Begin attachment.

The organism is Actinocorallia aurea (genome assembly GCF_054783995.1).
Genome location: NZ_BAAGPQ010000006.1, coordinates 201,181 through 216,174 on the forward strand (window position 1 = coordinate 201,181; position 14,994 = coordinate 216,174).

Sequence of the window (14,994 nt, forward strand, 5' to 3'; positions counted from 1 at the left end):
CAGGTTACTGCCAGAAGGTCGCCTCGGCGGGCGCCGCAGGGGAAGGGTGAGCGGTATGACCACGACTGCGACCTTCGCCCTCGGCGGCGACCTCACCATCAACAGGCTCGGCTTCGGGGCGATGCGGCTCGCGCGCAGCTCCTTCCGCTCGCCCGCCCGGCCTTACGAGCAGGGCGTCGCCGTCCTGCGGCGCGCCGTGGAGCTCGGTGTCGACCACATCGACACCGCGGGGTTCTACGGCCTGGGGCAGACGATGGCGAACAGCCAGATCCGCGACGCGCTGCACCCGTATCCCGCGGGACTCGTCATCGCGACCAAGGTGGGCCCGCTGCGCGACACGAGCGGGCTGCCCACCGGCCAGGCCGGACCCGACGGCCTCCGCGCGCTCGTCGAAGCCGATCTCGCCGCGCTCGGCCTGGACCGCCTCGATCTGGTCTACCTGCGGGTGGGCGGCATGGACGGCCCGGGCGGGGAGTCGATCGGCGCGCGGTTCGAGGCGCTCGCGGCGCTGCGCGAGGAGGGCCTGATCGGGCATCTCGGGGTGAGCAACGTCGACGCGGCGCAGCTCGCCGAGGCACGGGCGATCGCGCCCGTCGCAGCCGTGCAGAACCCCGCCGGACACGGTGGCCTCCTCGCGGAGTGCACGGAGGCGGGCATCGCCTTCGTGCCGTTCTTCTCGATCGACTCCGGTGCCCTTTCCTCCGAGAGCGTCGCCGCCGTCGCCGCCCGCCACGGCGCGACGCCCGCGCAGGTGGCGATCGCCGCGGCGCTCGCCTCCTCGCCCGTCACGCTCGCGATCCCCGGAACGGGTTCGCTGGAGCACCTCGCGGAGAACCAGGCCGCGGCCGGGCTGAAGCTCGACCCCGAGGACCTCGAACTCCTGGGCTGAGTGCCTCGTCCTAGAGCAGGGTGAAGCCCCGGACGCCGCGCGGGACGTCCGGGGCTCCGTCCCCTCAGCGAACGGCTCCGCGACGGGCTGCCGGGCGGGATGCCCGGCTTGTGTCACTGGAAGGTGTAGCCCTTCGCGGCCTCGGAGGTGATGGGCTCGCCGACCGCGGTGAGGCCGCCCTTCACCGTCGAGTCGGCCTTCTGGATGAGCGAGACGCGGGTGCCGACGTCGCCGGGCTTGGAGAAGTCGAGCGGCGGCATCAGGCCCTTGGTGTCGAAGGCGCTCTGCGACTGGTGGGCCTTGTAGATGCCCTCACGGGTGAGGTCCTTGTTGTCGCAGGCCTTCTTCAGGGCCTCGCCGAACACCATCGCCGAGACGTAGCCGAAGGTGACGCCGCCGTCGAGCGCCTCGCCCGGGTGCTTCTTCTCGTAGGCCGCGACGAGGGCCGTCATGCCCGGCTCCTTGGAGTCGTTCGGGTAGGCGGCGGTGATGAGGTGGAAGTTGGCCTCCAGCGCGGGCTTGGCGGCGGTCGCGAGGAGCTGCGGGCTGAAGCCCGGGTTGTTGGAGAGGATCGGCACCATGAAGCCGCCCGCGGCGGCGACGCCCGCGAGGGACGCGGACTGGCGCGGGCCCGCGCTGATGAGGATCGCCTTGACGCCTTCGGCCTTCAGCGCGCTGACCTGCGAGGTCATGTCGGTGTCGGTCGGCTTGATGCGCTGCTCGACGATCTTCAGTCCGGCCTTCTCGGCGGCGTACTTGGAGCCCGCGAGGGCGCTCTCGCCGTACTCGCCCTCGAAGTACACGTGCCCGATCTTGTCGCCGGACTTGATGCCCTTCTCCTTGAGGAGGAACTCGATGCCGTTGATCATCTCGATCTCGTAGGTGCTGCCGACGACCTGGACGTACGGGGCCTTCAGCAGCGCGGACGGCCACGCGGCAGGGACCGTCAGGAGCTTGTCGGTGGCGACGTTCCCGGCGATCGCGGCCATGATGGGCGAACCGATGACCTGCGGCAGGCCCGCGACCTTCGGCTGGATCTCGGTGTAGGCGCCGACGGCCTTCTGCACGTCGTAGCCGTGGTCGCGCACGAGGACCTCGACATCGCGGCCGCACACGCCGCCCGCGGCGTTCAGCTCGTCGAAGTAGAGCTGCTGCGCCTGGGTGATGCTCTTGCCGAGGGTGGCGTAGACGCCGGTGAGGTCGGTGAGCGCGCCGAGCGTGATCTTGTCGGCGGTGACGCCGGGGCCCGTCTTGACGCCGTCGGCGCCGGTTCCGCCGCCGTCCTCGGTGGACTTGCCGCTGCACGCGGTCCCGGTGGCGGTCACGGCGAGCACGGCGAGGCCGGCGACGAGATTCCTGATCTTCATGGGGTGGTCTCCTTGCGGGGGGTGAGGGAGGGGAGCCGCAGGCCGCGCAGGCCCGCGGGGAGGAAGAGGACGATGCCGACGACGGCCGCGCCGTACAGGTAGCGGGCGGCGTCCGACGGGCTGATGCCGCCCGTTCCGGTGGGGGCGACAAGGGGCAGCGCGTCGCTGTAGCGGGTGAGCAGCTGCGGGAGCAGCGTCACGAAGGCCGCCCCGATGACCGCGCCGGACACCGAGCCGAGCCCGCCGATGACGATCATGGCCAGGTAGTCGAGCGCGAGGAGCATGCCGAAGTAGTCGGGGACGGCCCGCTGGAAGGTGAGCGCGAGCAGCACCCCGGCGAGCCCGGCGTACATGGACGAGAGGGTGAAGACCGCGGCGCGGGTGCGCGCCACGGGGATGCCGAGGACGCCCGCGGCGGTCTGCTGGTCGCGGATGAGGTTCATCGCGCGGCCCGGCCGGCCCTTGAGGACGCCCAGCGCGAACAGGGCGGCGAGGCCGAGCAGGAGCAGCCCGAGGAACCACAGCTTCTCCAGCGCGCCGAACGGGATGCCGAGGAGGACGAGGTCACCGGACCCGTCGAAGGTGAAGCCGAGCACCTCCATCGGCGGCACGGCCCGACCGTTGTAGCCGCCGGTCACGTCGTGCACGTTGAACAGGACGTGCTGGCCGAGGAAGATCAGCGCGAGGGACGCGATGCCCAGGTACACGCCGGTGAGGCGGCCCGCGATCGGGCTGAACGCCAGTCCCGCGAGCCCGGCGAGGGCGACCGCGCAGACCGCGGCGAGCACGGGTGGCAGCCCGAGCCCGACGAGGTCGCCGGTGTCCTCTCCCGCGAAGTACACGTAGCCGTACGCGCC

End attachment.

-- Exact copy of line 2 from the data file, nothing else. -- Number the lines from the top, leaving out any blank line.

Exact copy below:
Genome location: NZ_BAAGPQ010000006.1, coordinates 201,181 through 216,174 on the forward strand (window position 1 = coordinate 201,181; position 14,994 = coordinate 216,174).